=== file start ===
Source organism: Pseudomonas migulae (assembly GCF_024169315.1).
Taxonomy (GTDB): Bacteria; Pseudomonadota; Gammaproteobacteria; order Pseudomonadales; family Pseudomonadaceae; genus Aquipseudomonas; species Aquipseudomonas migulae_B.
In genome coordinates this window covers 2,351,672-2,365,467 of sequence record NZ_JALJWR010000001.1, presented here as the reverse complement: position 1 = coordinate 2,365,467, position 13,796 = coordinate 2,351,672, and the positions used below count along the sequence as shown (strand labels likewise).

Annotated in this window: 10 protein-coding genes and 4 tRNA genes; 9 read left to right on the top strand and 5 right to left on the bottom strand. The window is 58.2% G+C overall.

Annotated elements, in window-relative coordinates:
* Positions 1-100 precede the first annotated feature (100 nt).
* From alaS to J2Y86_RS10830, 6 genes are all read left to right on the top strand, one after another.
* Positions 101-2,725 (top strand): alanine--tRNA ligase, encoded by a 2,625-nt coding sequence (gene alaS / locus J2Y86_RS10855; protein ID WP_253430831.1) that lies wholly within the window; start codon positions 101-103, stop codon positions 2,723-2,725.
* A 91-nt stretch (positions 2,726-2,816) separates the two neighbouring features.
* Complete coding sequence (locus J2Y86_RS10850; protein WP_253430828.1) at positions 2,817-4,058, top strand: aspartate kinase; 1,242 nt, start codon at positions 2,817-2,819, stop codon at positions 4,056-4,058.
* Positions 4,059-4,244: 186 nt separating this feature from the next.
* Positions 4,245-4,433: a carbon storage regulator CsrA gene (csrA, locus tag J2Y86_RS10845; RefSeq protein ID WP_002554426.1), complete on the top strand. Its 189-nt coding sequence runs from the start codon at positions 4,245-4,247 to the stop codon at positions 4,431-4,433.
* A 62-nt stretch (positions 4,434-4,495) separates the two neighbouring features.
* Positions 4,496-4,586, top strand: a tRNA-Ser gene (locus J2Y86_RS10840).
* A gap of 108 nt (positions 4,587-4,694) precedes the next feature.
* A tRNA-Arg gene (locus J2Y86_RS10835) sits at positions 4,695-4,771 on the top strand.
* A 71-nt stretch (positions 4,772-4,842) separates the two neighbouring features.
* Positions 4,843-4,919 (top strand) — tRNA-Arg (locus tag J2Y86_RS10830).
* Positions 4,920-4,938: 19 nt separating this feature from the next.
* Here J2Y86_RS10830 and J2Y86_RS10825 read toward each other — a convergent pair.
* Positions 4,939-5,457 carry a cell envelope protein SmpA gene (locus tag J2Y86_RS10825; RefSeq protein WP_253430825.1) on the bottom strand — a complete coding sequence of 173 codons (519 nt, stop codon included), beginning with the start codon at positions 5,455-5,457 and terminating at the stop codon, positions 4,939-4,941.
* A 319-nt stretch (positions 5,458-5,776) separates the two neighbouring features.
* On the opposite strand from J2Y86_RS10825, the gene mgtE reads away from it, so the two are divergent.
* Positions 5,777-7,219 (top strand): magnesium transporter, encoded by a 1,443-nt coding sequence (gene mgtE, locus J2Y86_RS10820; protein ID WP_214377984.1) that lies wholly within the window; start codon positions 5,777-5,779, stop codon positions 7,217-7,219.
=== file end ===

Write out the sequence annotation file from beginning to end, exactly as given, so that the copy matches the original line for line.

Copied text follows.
Source organism: Pseudomonas migulae (assembly GCF_024169315.1).
Taxonomy (GTDB): Bacteria; Pseudomonadota; Gammaproteobacteria; order Pseudomonadales; family Pseudomonadaceae; genus Aquipseudomonas; species Aquipseudomonas migulae_B.
In genome coordinates this window covers 2,351,672-2,365,467 of sequence record NZ_JALJWR010000001.1, presented here as the reverse complement: position 1 = coordinate 2,365,467, position 13,796 = coordinate 2,351,672, and the positions used below count along the sequence as shown (strand labels likewise).

Annotated in this window: 10 protein-coding genes and 4 tRNA genes; 9 read left to right on the top strand and 5 right to left on the bottom strand. The window is 58.2% G+C overall.

Annotated elements, in window-relative coordinates:
* Positions 1-100 precede the first annotated feature (100 nt).
* From alaS to J2Y86_RS10830, 6 genes are all read left to right on the top strand, one after another.
* Positions 101-2,725 (top strand): alanine--tRNA ligase, encoded by a 2,625-nt coding sequence (gene alaS / locus J2Y86_RS10855; protein ID WP_253430831.1) that lies wholly within the window; start codon positions 101-103, stop codon positions 2,723-2,725.
* A 91-nt stretch (positions 2,726-2,816) separates the two neighbouring features.
* Complete coding sequence (locus J2Y86_RS10850; protein WP_253430828.1) at positions 2,817-4,058, top strand: aspartate kinase; 1,242 nt, start codon at positions 2,817-2,819, stop codon at positions 4,056-4,058.
* Positions 4,059-4,244: 186 nt separating this feature from the next.
* Positions 4,245-4,433: a carbon storage regulator CsrA gene (csrA, locus tag J2Y86_RS10845; RefSeq protein ID WP_002554426.1), complete on the top strand. Its 189-nt coding sequence runs from the start codon at positions 4,245-4,247 to the stop codon at positions 4,431-4,433.
* A 62-nt stretch (positions 4,434-4,495) separates the two neighbouring features.
* Positions 4,496-4,586, top strand: a tRNA-Ser gene (locus J2Y86_RS10840).
* A gap of 108 nt (positions 4,587-4,694) precedes the next feature.
* A tRNA-Arg gene (locus J2Y86_RS10835) sits at positions 4,695-4,771 on the top strand.
* A 71-nt stretch (positions 4,772-4,842) separates the two neighbouring features.
* Positions 4,843-4,919 (top strand) — tRNA-Arg (locus tag J2Y86_RS10830).
* Positions 4,920-4,938: 19 nt separating this feature from the next.
* Here J2Y86_RS10830 and J2Y86_RS10825 read toward each other — a convergent pair.
* Positions 4,939-5,457 carry a cell envelope protein SmpA gene (locus tag J2Y86_RS10825; RefSeq protein WP_253430825.1) on the bottom strand — a complete coding sequence of 173 codons (519 nt, stop codon included), beginning with the start codon at positions 5,455-5,457 and terminating at the stop codon, positions 4,939-4,941.
* A 319-nt stretch (positions 5,458-5,776) separates the two neighbouring features.
* On the opposite strand from J2Y86_RS10825, the gene mgtE reads away from it, so the two are divergent.
* Positions 5,777-7,219 (top strand): magnesium transporter, encoded by a 1,443-nt coding sequence (gene mgtE, locus J2Y86_RS10820; protein ID WP_214377984.1) that lies wholly within the window; start codon positions 5,777-5,779, stop codon positions 7,217-7,219.